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Plans for routine inspection of outstanding schools
EB News: 10/01/2020 - 09:23
Ofsted is consulting on proposals to stop schools rated as outstanding by Ofsted being exempt from routine inspection, as is currently the case.
Under the proposals in the consultation, all outstanding schools and colleges will be brought back into a regular inspection cycle – with Ofsted visiting every 4 to 5 years. This will affect around 3,700 schools and colleges rated outstanding when the exemption is lifted in September.
Ending the exemption, which was introduced in 2012, will mean all parents have up to date information about every school and can be confident that their children’s schools are continuing to deliver the best education.
Education Secretary Gavin Williamson said: "Parents want to know that they are making the best, most informed choices about their children’s education. Making sure that all schools are regularly inspected means they will benefit from the expert insight Ofsted provides when making these decisions. We know parents trust Ofsted – and with good reason. It serves a valuable purpose as the only organisation that gives a clear, accessible and impartial view on school and college performance.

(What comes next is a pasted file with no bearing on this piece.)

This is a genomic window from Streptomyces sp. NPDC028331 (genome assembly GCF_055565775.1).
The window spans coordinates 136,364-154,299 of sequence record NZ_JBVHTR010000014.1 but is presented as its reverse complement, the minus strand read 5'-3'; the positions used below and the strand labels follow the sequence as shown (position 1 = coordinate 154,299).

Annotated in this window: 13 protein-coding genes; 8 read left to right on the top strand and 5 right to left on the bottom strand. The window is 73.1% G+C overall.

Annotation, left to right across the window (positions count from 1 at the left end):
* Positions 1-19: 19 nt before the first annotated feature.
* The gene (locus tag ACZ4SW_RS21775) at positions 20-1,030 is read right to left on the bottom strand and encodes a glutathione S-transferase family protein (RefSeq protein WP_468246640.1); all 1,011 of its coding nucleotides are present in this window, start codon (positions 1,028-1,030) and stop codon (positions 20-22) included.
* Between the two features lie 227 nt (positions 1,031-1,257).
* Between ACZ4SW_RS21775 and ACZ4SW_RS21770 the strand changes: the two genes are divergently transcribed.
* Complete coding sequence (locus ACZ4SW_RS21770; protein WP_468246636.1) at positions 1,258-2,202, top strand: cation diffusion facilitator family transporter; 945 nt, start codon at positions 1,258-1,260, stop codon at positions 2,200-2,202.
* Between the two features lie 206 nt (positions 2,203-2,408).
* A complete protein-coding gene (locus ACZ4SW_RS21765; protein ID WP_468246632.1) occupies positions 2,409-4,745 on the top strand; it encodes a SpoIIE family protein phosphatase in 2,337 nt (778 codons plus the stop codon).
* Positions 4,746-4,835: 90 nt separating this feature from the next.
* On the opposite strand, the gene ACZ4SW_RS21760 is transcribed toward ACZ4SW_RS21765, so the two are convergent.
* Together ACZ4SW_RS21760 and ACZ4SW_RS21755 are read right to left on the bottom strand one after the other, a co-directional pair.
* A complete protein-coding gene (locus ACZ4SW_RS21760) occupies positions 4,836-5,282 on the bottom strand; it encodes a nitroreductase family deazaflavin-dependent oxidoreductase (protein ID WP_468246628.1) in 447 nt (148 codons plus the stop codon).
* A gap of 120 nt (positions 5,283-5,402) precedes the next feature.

"But it’s also far more than that – it’s a driver of improvement. Although we continue to trust our best schools and colleges to get on with the job of educating, without Ofsted standards would go unchecked and the exemption meant there is often not an up to date picture."
Last year the Department for Education announced plans to remove the exemption that means schools judged outstanding by Ofsted are not subject to routine inspection.
The proposals in the consultation, which will be subject to parliamentary approval, will prioritise those schools that have gone the longest without inspection. Ofsted is preparing so that it is ready to inspect from September 2020.
It means every school in the country will receive regular inspection, giving parents a clear picture of the standard of schools in their area.
The exemption was introduced in 2012 in part so that Ofsted could focus on failing and underperforming schools. Standards have risen since then, with the percentage of schools graded inadequate or require improvement dropping from 33% in 2012 to just 14% in August 2019, so now is the right time to end the exemption and restore universal inspection.